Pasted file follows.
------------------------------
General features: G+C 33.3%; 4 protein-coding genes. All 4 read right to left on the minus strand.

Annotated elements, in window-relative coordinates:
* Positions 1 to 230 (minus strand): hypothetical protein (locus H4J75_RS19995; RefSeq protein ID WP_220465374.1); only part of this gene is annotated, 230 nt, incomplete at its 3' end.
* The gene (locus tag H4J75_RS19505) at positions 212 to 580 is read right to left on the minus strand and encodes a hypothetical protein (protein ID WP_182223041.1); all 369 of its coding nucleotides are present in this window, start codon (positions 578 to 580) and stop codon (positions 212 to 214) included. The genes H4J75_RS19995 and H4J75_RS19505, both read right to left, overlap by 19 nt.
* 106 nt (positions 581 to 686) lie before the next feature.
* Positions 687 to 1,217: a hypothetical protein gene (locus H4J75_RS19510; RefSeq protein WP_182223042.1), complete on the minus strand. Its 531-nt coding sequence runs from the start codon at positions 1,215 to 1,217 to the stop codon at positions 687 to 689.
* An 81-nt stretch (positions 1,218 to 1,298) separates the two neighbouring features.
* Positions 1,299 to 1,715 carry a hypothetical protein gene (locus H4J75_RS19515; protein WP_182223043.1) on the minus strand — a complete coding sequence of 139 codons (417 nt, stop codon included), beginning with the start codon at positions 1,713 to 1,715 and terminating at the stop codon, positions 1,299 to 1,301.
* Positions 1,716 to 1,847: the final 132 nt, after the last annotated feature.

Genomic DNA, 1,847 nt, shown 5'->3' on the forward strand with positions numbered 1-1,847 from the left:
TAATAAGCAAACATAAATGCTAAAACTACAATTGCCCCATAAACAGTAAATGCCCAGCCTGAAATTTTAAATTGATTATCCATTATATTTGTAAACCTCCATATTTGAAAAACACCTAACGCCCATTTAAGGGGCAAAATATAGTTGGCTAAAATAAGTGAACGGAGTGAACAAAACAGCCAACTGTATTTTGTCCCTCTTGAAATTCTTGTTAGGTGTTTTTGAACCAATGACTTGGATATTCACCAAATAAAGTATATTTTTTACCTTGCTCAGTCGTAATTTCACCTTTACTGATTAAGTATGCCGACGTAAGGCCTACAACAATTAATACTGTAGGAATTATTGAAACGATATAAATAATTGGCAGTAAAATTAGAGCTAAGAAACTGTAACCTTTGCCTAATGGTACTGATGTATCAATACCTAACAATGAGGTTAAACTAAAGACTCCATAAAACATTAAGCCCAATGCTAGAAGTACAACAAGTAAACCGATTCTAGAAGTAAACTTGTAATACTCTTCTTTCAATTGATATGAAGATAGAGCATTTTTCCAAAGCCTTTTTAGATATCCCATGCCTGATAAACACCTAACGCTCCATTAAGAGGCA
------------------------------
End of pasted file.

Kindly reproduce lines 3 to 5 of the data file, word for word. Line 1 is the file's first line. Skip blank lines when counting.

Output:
* Positions 1 to 230 (minus strand): hypothetical protein (locus H4J75_RS19995; RefSeq protein ID WP_220465374.1); only part of this gene is annotated, 230 nt, incomplete at its 3' end.
* The gene (locus tag H4J75_RS19505) at positions 212 to 580 is read right to left on the minus strand and encodes a hypothetical protein (protein ID WP_182223041.1); all 369 of its coding nucleotides are present in this window, start codon (positions 578 to 580) and stop codon (positions 212 to 214) included. The genes H4J75_RS19995 and H4J75_RS19505, both read right to left, overlap by 19 nt.
* 106 nt (positions 581 to 686) lie before the next feature.